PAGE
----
Monitoring the Impact

The initiatives above are monitored real time with a series of sensors that can be used for operations, research and teaching purposes. 

“Essentially, we have created living buildings,” says Owen. “The information from the sensors will be fed into one dashboard and we can see how the whole building is performing. If we can monitor and measure it we can see how things are working or not.”

Graham Gagnon, Dal’s associate vice-president research, is director of the Centre for Water Resource Studies, and for him the water cistern provides pertinent research possibilities.

“In some respects, it’s almost like a man-made lake, except there is no aquatic species, fish or trees so it won’t have the same kind of chemistry that our lakes would,” says Gagnon. “Part of our research question is what level of treatment is appropriate and what would have minimal energy and operational input and still have safety for the people using the water.”

Travelling the green corridor

Located on the Queen Street side of campus, and stretching from Spring Garden Road to Morris Street, the 275-metre long Green Corridor provides a new “front door” to the campus. In addition to providing space for pedestrians and cyclists, the corridor incorporates permeable pavers, rainwater gardens, a storm swale and monitoring that will be used by DalTRAC.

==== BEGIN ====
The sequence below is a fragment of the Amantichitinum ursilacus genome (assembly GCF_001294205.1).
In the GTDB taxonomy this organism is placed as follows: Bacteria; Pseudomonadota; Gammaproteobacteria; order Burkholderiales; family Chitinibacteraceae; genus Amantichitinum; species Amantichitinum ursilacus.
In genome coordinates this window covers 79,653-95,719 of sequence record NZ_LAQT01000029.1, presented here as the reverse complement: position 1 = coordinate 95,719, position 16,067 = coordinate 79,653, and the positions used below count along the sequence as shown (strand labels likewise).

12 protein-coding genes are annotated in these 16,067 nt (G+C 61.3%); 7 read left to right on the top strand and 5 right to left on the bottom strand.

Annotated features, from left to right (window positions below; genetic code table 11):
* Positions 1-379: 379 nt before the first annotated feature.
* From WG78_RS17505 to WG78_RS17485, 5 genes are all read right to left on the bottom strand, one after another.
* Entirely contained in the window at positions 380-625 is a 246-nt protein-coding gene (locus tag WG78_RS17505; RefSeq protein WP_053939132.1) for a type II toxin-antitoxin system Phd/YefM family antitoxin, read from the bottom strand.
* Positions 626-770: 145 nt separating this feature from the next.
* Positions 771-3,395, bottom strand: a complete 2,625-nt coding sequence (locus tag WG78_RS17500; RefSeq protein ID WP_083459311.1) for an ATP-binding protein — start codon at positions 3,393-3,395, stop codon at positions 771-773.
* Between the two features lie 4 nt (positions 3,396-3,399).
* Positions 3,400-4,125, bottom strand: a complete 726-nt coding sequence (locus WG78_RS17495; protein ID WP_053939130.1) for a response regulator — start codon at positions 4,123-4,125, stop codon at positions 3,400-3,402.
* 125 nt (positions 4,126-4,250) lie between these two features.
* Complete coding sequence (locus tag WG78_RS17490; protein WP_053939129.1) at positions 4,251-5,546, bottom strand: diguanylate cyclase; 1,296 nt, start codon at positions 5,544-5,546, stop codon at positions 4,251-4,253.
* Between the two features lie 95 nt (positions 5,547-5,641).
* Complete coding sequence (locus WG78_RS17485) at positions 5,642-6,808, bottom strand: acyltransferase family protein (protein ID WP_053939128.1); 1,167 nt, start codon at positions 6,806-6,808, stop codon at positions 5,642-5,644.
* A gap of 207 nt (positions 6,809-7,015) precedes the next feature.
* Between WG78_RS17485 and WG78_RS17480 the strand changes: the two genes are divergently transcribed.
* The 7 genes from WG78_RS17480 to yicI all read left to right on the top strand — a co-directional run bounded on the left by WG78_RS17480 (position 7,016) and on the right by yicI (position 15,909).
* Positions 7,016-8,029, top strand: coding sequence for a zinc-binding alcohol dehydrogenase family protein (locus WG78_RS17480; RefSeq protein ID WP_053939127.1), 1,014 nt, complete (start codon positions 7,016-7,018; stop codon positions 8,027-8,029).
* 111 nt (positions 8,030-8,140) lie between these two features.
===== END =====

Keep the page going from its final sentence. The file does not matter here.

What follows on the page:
The Dalhousie Transportation Collaboratory (DalTRAC), aims to contribute to transportation studies, planning, and analysis at local, regional and national levels.

“We will use the data from the pedestrian and cyclists counters to give us a wealth of data for the students to work with, “says Ahsan Habib, associate professor, and director of DalTRAC.

Part of Dal's broader sustainability efforts

While these examples show some of the unique features of this project, there are many other initiatives in these buildings that can be found in many of Dal’s other new buildings including the Fitness Centre, the CHEB, and Wallace McCain Learning Commons.

  • All bathroom fixtures are low flow to ensure minimal water usage.
  • More than 75% of Construction and Demolition (C&D) materials were diverted from landfills including aggregates, wood, metals, cardboard, glass, and salvaged building components. A specific C&D dept was created for the campus.
  • Through Dalhousie’s Natural Environment Plan all 17 trees that came down for the IDEA project were replaced with 178 new smaller trees. Some of the wood from the 17 trees was shipped to the Deanery, a local non-profit organization, and used to make maple benches, with the pattern accents in red oak. These benches are found in the wood amphitheater area in the Design building.
  • Existing buildings (D, F&P, and C&C1) also received upgrades such as energy efficiency lighting and motors. D Building had a full envelope renewal with added insulation, triple-pane windows and new doors. Assembly sections were tested for water penetration with a new water leakage testing standard.

Want to learn more about sustainability at Dal? Visit the university's sustainability portal.